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Six Things To Know About Open Enrollment

Starting Saturday, Hoosiers can once again sign up for health insurance on the federal exchange.

The three-month open enrollment period, from Nov. 15 to Feb 15, will provide the uninsured a chance to get covered and give those with insurance a chance to shop for better plans.

A lot has changed since the first open enrollment period last year, so we talked to several health care experts to help us break down the key things Indiana residents needs to know and broke what they said into six key areas.

1. Plans default to auto-renew

People who signed up for health insurance on the marketplace during the last enrollment period will automatically have their plans renewed if they do not cancel their plans or select another option.

If you are on the exchange, you probably have received a mailing about this. If you're not sure, try logging on to to see your existing plan.

But, health care experts warn auto-renew might not be the best option...

2. There are a lot more options this year

Last year, there were four insurance providers offering 278 different plans on the federal health exchange. This year, five more insurers have joined the market, bringing the total to nine, and the number of plans has jumped to 975.

It's good news for consumers on cost, and it's good news for consumers on choice.

HealthNet Outreach and Enrollment Manager Jenee' Green, who leads a team certified to help enroll people in the marketplace, says that means a lot more educating needs to be done, and not just for people who are uninsured.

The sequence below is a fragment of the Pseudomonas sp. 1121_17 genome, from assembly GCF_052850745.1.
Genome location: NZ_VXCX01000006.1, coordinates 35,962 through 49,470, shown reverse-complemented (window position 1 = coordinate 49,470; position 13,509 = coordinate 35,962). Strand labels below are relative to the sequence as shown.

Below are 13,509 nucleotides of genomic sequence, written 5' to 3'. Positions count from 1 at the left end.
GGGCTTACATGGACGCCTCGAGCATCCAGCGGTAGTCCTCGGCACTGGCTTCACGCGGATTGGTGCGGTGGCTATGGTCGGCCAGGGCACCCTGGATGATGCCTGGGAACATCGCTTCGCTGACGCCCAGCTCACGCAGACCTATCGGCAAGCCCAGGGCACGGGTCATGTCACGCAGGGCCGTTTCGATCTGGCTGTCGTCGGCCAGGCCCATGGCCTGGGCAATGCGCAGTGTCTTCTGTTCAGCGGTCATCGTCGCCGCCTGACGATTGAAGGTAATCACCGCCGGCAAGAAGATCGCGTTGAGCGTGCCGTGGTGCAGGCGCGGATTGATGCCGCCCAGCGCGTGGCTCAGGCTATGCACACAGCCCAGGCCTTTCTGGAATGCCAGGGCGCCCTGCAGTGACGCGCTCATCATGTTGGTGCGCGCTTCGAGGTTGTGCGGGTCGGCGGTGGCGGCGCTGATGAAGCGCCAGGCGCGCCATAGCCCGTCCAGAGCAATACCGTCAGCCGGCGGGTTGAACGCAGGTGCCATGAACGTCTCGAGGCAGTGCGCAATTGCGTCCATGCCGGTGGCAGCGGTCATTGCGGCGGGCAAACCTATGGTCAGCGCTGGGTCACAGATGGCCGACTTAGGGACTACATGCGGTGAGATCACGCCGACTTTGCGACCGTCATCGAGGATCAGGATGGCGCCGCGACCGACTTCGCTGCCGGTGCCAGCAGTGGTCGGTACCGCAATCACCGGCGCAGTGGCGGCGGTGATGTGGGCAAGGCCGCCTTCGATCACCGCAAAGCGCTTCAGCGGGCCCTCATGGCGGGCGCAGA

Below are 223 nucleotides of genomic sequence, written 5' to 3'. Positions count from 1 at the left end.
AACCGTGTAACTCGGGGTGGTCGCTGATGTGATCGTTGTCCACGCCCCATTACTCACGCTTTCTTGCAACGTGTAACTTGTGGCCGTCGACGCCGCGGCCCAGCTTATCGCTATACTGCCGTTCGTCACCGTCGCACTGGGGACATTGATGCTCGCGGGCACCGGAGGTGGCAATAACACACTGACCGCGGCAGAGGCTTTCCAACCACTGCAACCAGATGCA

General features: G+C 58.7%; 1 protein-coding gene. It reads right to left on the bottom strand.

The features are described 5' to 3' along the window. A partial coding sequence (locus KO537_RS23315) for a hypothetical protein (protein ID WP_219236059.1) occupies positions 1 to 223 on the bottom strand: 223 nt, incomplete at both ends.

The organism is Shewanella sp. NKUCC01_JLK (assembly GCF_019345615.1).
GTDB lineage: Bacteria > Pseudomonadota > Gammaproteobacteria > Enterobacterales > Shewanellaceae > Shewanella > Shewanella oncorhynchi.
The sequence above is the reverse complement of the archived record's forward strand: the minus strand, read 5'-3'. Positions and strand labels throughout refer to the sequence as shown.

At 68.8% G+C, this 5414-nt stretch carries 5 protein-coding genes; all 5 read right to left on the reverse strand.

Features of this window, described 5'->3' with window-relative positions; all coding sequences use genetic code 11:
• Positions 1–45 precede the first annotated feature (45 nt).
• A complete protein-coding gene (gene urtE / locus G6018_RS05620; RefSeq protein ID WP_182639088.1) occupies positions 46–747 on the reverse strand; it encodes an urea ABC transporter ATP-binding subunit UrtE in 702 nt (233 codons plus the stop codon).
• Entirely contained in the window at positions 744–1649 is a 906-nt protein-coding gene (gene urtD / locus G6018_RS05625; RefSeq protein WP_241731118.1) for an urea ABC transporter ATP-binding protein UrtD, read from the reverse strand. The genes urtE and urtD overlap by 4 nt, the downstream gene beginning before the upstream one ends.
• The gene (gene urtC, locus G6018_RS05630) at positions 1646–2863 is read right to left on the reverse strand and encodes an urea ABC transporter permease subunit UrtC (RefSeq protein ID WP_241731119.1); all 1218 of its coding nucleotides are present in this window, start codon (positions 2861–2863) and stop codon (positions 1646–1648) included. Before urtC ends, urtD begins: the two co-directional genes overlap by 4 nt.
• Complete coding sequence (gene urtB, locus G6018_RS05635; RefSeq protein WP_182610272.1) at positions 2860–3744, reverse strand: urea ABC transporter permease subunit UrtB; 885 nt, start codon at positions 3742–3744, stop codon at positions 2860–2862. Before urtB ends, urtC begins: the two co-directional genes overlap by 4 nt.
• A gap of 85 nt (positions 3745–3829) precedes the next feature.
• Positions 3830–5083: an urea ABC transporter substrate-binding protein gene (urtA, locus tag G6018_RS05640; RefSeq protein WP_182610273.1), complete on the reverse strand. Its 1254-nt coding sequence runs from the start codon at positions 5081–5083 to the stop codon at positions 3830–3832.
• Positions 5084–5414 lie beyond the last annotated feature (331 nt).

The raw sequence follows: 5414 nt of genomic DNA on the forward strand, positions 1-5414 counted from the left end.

"We're encouraging everyone even if they applied last year to not just auto-renew but look through all of them because there might be some new ones, other options that will ensure them a little more insurance than what they had last year," she says.

Officials with the U.S. Health and Human Services department say even though it might take a little more time to shop around for health insurance, more options is a good thing.

"The statistics historically have shown the more providers you have in an area the more competition you have pricewise and that helps lower prices for consumers. So it's good news for consumers on cost, and it's good news for consumers on choice," says Kathleen Falk, U.S. Health and Human Services Region V director.

3. You'll probably still pay more for insurance

Even with the competition, health insurance costs are still going up, just not as quickly as some people expected, and, for some insurance plans, not as much as last year.

The base rate for premiums in Indiana at Anthem, for example, increased 10 percent this year. In 2015, they are expected to rise on average 2.5 percent.

"With all the different factors and all the different changes, that was pretty good base rate increase," Joe Gilbert, Anthem's vice president of sales for the Indiana, says. "However, for the average consumer it might look different based on the way subsidies are calculated."

Making sure your subsidy is calculated correctly is key.

Health care experts say Hoosiers already enrolled in the marketplace need to update their financial information to make sure they get the right subsidy. Otherwise they could be overpaying or getting too much of a subsidy and have to make up the difference on their taxes next year.